As I pondered the idea of a better resurrection, it is obvious that we want to be part of the first resurrection where we are called forth from the grave to receive the fullness of our redemption (Revelation 20:6). Once again, is there more to obtaining a better resurrection? H. A. Ironside stated in his commentary on Hebrews that it means that such a person would receive a greater reward. The fact that Jesus mentioned good works in relationship to the believer’s resurrection could imply that a better resurrection points to a time where believers who have been faithful with all that they have been entrusted with will receive greater rewards. We have reference to this fact in Matthew 25:14-30.

      In his commentary, Matthew Henry related the concept of a better resurrection as obtaining deliverance upon more honorable terms. In Hebrews the concept of better resurrection was in correlation to suffering. We are told that if we live godly, we will suffer persecution. We are warned that if the world actually speaks well of us, “Woe unto us!” There are great advantages to being persecuted for the sake of righteousness. One of the benefits is that we will actually inherit the kingdom of heaven. Jesus also tells us there are rewards attached to such affliction (Matthew 10-12; Luke 6:26; 2 Timothy 3:12).

      Suffering not only points to identification with Jesus, but it is a type of purging of the old or profane in order to possess that which is new and holy. It is said of Jesus’ suffering that had come by way of obedience to the cross that He was actually perfected in His humanity by it, thereby, making Him the author of salvation (Hebrews 5:8-9). As one becomes less and less entangled with the enslaving ways of the world, he or she becomes more aware of the eternal. The less a person fits in this present world, the more he or she is prepared to come into his or her own place in the next. As the Apostle Paul stated, those who suffer for His sake, shall also reign with Him (2 Timothy 2:12).

        As I pondered the possibility of obtaining a better resurrection on more honorable terms, I once again had to go back to that great cloud of witnesses. It is true that by faith they secured much in their present ages, but there were those individuals who chose to refuse deliverance in their plight in order to possess more of the next world. The faith they had to possess in order to endure the persecution of the present so as to embrace a greater awareness of the next world had to be unfeigned, patient, and enduring.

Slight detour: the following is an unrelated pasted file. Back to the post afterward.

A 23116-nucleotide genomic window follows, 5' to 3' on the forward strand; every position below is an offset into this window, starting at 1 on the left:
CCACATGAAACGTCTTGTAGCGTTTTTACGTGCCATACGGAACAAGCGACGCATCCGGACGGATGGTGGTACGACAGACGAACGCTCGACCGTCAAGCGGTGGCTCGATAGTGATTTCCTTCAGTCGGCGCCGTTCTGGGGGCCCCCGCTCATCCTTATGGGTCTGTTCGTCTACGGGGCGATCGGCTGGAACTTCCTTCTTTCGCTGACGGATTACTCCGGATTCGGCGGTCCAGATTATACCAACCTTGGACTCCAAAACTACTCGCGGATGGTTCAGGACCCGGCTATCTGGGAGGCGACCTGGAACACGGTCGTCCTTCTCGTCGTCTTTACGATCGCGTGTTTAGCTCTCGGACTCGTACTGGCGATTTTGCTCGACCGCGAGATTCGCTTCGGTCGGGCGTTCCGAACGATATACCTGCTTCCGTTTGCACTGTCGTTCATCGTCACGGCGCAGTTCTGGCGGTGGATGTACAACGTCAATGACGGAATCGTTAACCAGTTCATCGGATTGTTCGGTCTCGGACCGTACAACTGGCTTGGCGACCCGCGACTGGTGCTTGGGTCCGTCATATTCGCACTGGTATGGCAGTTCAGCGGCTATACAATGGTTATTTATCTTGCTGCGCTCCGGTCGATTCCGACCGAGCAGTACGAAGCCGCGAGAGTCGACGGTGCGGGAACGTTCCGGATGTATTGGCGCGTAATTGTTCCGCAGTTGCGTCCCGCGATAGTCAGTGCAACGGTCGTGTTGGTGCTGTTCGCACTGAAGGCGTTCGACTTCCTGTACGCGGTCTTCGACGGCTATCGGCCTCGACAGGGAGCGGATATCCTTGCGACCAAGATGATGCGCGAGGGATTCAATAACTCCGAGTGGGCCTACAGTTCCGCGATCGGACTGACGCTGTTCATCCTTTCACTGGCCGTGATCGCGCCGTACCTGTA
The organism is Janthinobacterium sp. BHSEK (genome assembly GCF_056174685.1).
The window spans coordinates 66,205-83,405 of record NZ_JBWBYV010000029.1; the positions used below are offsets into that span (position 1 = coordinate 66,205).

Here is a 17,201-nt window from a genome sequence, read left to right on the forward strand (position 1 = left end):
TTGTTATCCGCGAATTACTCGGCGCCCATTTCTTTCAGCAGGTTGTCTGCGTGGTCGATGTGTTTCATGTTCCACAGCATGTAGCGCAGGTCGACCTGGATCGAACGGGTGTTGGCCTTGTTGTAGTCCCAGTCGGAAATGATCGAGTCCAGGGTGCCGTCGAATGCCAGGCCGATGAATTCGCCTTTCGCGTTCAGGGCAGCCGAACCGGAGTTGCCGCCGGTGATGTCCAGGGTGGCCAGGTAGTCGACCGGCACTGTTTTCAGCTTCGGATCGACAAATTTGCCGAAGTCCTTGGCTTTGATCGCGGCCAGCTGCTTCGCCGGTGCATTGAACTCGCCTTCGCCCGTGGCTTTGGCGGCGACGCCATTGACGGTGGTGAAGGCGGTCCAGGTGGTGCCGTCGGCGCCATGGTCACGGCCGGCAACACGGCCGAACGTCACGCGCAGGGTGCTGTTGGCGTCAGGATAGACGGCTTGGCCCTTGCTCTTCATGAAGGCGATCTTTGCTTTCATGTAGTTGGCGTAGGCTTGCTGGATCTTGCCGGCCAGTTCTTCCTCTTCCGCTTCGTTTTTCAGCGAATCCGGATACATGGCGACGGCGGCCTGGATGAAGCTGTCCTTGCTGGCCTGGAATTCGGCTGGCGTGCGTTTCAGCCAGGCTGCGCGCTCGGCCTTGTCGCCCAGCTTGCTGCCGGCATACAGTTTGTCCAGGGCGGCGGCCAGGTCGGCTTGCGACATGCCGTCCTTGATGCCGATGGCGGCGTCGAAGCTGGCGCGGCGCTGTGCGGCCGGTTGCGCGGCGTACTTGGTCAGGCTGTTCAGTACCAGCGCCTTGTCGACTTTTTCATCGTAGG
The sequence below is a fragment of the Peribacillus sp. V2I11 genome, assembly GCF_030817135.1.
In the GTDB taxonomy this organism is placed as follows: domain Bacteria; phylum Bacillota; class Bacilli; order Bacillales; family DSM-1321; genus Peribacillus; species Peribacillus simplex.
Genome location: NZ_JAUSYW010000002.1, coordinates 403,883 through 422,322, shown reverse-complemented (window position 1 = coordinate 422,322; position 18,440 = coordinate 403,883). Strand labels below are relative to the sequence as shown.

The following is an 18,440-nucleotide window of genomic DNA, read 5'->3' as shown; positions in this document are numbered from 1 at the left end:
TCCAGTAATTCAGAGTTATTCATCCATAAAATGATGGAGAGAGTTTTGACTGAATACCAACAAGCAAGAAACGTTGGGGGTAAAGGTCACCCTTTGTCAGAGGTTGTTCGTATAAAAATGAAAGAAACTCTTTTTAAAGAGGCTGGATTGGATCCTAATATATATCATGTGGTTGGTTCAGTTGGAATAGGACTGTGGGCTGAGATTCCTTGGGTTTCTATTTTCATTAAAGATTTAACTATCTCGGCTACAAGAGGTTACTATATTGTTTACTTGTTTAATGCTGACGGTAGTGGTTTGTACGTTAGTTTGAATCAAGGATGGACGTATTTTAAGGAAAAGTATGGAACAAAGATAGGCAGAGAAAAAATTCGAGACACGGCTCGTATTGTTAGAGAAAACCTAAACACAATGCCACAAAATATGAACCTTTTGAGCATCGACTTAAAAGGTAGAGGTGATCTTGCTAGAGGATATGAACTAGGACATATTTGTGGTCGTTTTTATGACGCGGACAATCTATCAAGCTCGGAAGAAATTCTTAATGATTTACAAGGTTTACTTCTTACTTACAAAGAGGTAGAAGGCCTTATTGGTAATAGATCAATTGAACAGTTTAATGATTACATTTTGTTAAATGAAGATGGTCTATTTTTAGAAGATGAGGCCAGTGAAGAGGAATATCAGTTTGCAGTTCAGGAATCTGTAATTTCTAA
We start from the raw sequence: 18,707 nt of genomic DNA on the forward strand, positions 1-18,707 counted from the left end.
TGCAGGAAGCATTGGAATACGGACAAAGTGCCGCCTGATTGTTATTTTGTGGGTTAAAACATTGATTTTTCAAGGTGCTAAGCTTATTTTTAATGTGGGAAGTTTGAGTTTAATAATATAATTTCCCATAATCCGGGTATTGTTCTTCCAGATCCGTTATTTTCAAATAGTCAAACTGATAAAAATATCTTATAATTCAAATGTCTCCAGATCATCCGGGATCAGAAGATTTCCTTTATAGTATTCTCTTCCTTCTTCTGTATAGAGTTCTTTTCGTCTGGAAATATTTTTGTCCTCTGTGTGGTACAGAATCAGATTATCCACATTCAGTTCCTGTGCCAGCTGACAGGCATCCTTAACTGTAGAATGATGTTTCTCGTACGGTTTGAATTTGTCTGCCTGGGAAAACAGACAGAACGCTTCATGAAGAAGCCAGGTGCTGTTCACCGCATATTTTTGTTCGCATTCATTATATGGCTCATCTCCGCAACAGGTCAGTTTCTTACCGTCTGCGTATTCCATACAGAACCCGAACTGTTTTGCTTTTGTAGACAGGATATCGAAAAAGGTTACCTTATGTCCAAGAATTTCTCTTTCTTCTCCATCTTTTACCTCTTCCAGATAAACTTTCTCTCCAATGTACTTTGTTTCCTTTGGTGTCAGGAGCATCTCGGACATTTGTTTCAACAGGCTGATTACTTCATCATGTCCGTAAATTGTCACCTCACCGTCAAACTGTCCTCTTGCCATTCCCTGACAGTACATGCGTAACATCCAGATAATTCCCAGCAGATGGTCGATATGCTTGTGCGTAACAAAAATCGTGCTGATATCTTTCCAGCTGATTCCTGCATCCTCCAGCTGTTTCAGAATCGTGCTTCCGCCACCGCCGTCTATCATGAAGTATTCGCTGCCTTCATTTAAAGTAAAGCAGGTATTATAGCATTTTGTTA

It is true that I can complicate the simplicity of God’s truth. The idea of obtaining a greater resurrection may just be about receiving greater rewards. However, I believe there is more. Perhaps receiving rewards was something that did not enter these people’s minds. It certainly does not enter mine. When I think of obtaining something better it has to do with reaching the heights of excellence to experience that which is far superior to what I already know. Obtaining something better would not allow me to simply get by or accept what is mediocre in regard to the matter. It would cause me to do all that I could do to discover the fullness of it, in order to know the satisfaction of it as indicated by King David in Psalm 17:15.

    Maybe the answer to my question about obtaining a better resurrection rests in this verse in Psalms. David’s satisfaction was based on the fact that when he awoke, he would do so with the likeness of the Lord Jesus Christ. As I thought about it, I acknowledged that my greatest satisfaction would be realized if I truly was raised with an incredible likeness of my Lord. The prophet Daniel confirmed this concept when he stated that those who are wise will, “shine like the brightness of the firmament; and they that turn many to righteousness, as the stars forever and ever.” Unfeigned faith is not just about receiving the life of Christ, but gaining the life of Christ as it is worked in us by His Spirit. The more the ways of self are purged, the more Christ can be unveiled in our lives.

      The conclusion I had to draw after much personal examination as to what is really important to me in light of heaven is that the glorious reality I could hope for in resurrection is that when I awake, all that remains and can be seen is a complete likeness of my Lord. For each of us to freely mirror our Lord’s glory would represent the prize that could be obtained, the point of excellence that could be realized, and the ultimate reward that each of us could cast before His feet. Can you imagine what glory and honor it would bring Him to look into our faces and see His glorious image?